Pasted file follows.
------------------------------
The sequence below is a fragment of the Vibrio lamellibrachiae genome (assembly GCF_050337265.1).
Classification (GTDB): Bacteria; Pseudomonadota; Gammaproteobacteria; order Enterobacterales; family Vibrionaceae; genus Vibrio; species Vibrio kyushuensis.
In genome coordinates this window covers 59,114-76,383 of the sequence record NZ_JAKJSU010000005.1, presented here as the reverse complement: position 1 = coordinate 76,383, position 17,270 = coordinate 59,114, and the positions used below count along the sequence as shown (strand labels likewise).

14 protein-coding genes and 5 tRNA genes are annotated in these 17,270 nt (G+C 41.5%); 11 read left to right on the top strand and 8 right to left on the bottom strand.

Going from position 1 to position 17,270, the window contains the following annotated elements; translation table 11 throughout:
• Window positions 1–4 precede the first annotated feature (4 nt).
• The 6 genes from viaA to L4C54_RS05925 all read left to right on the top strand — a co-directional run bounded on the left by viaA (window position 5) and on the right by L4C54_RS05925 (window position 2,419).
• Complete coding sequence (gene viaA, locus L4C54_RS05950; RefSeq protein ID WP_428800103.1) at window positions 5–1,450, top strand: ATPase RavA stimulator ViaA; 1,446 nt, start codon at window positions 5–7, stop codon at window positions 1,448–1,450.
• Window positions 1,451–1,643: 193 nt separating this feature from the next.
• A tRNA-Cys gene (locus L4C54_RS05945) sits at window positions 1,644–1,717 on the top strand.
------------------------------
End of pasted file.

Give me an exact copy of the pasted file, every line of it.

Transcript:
The sequence below is a fragment of the Vibrio lamellibrachiae genome (assembly GCF_050337265.1).
Classification (GTDB): Bacteria; Pseudomonadota; Gammaproteobacteria; order Enterobacterales; family Vibrionaceae; genus Vibrio; species Vibrio kyushuensis.
In genome coordinates this window covers 59,114-76,383 of the sequence record NZ_JAKJSU010000005.1, presented here as the reverse complement: position 1 = coordinate 76,383, position 17,270 = coordinate 59,114, and the positions used below count along the sequence as shown (strand labels likewise).

14 protein-coding genes and 5 tRNA genes are annotated in these 17,270 nt (G+C 41.5%); 11 read left to right on the top strand and 8 right to left on the bottom strand.

Going from position 1 to position 17,270, the window contains the following annotated elements; translation table 11 throughout:
• Window positions 1–4 precede the first annotated feature (4 nt).
• The 6 genes from viaA to L4C54_RS05925 all read left to right on the top strand — a co-directional run bounded on the left by viaA (window position 5) and on the right by L4C54_RS05925 (window position 2,419).
• Complete coding sequence (gene viaA, locus L4C54_RS05950; RefSeq protein ID WP_428800103.1) at window positions 5–1,450, top strand: ATPase RavA stimulator ViaA; 1,446 nt, start codon at window positions 5–7, stop codon at window positions 1,448–1,450.
• Window positions 1,451–1,643: 193 nt separating this feature from the next.
• A tRNA-Cys gene (locus L4C54_RS05945) sits at window positions 1,644–1,717 on the top strand.